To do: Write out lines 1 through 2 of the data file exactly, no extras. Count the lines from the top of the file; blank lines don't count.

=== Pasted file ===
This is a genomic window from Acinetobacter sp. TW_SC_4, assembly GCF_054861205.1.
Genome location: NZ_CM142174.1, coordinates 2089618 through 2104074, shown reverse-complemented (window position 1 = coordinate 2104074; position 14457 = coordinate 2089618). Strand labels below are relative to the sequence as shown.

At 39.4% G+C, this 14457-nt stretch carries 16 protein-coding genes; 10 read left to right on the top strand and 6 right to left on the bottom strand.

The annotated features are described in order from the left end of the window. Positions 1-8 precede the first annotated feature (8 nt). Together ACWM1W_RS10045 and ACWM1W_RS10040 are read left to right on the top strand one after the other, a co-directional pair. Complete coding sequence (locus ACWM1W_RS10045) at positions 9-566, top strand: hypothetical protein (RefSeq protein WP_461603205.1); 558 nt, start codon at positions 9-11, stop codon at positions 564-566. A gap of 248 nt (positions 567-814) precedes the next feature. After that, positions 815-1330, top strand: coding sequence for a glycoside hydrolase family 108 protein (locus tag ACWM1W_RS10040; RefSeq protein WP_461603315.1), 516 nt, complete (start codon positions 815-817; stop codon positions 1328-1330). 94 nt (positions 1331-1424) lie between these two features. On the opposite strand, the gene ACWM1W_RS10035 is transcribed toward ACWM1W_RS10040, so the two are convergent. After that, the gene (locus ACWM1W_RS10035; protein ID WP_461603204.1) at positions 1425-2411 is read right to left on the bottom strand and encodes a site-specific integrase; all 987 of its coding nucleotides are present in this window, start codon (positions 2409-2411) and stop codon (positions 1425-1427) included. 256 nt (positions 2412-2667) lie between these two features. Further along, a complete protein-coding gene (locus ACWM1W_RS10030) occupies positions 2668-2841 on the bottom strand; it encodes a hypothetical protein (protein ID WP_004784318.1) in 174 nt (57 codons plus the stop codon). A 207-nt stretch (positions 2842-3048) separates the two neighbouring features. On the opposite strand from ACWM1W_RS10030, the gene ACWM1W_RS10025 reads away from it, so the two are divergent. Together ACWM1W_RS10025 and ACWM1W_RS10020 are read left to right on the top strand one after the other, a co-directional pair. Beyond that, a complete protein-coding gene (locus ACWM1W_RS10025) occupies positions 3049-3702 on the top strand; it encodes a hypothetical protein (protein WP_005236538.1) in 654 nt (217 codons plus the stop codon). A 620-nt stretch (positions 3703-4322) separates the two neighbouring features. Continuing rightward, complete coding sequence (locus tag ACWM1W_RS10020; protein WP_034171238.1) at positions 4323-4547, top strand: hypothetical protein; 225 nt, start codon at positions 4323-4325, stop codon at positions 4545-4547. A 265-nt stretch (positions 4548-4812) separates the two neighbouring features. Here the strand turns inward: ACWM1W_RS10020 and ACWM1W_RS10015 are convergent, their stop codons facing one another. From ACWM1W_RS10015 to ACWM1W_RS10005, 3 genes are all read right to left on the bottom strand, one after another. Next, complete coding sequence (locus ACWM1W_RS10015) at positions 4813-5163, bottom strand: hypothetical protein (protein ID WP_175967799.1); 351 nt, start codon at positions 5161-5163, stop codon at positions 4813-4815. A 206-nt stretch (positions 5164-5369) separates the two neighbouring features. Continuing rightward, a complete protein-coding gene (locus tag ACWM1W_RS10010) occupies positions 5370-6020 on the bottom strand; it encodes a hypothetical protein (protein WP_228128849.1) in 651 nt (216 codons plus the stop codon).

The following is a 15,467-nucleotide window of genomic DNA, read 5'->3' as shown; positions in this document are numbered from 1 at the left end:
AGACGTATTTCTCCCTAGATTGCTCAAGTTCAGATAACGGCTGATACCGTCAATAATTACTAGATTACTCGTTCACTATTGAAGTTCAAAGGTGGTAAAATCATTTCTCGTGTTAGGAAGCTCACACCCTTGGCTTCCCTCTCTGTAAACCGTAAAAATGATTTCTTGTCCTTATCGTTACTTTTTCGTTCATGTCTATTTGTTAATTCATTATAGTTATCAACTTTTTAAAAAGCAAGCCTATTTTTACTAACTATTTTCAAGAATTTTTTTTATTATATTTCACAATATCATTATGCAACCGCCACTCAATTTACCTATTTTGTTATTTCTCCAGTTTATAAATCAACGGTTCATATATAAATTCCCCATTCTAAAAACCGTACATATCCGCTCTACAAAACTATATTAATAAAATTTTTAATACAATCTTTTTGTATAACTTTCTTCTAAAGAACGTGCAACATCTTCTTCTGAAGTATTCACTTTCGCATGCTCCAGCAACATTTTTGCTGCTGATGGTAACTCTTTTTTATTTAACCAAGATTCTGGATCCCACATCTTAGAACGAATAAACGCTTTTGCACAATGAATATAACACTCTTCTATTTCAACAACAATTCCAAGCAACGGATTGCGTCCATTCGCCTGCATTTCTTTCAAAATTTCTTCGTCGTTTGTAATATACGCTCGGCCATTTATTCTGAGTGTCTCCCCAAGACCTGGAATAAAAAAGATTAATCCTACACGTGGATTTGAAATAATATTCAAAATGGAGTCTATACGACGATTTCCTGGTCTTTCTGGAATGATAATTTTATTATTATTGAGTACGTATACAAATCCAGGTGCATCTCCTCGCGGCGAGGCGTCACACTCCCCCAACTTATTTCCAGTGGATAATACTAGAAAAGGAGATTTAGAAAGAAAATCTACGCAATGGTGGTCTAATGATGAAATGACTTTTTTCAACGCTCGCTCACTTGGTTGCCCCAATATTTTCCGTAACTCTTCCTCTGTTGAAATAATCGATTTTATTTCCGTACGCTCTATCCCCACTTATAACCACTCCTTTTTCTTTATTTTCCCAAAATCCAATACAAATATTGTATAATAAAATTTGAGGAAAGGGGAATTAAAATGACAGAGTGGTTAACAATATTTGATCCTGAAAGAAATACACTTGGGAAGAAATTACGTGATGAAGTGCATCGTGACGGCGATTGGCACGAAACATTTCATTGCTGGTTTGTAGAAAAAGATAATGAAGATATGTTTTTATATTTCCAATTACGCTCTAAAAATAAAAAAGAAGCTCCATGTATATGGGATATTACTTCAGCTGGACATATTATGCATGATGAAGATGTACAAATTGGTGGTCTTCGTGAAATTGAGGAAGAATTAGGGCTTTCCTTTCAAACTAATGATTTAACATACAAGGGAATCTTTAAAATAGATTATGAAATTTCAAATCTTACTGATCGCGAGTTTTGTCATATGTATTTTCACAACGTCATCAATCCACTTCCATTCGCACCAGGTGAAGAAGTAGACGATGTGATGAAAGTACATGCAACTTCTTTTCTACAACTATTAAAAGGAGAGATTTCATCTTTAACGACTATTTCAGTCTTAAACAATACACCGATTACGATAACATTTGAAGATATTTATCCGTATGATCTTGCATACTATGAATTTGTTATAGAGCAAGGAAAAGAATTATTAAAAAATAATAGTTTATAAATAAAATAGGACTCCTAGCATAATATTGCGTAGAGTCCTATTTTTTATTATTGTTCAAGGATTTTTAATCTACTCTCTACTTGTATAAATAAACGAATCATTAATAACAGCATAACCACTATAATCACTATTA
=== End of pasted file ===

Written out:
This is a genomic window from Acinetobacter sp. TW_SC_4, assembly GCF_054861205.1.
Genome location: NZ_CM142174.1, coordinates 2089618 through 2104074, shown reverse-complemented (window position 1 = coordinate 2104074; position 14457 = coordinate 2089618). Strand labels below are relative to the sequence as shown.